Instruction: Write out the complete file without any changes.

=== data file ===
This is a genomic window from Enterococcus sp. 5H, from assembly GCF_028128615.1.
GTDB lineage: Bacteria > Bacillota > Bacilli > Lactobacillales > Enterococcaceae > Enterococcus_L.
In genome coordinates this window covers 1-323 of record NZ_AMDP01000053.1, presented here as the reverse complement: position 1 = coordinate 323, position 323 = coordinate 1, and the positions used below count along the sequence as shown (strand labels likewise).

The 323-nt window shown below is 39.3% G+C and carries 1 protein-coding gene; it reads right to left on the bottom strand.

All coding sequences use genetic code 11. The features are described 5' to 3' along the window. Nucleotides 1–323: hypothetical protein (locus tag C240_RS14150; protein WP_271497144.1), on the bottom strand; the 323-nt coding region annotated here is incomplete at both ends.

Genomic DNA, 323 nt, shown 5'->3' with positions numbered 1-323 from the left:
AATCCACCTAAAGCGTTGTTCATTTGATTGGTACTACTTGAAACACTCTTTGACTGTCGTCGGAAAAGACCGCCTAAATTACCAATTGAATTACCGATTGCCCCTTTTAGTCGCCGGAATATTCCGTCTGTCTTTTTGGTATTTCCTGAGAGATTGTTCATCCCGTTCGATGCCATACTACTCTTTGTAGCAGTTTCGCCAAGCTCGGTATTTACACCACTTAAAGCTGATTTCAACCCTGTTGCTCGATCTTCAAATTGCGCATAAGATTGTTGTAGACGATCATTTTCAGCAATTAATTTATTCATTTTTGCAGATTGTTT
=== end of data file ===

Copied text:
This is a genomic window from Enterococcus sp. 5H, from assembly GCF_028128615.1.
GTDB lineage: Bacteria > Bacillota > Bacilli > Lactobacillales > Enterococcaceae > Enterococcus_L.
In genome coordinates this window covers 1-323 of record NZ_AMDP01000053.1, presented here as the reverse complement: position 1 = coordinate 323, position 323 = coordinate 1, and the positions used below count along the sequence as shown (strand labels likewise).

The 323-nt window shown below is 39.3% G+C and carries 1 protein-coding gene; it reads right to left on the bottom strand.

All coding sequences use genetic code 11. The features are described 5' to 3' along the window. Nucleotides 1–323: hypothetical protein (locus tag C240_RS14150; protein WP_271497144.1), on the bottom strand; the 323-nt coding region annotated here is incomplete at both ends.

Genomic DNA, 323 nt, shown 5'->3' with positions numbered 1-323 from the left:
AATCCACCTAAAGCGTTGTTCATTTGATTGGTACTACTTGAAACACTCTTTGACTGTCGTCGGAAAAGACCGCCTAAATTACCAATTGAATTACCGATTGCCCCTTTTAGTCGCCGGAATATTCCGTCTGTCTTTTTGGTATTTCCTGAGAGATTGTTCATCCCGTTCGATGCCATACTACTCTTTGTAGCAGTTTCGCCAAGCTCGGTATTTACACCACTTAAAGCTGATTTCAACCCTGTTGCTCGATCTTCAAATTGCGCATAAGATTGTTGTAGACGATCATTTTCAGCAATTAATTTATTCATTTTTGCAGATTGTTT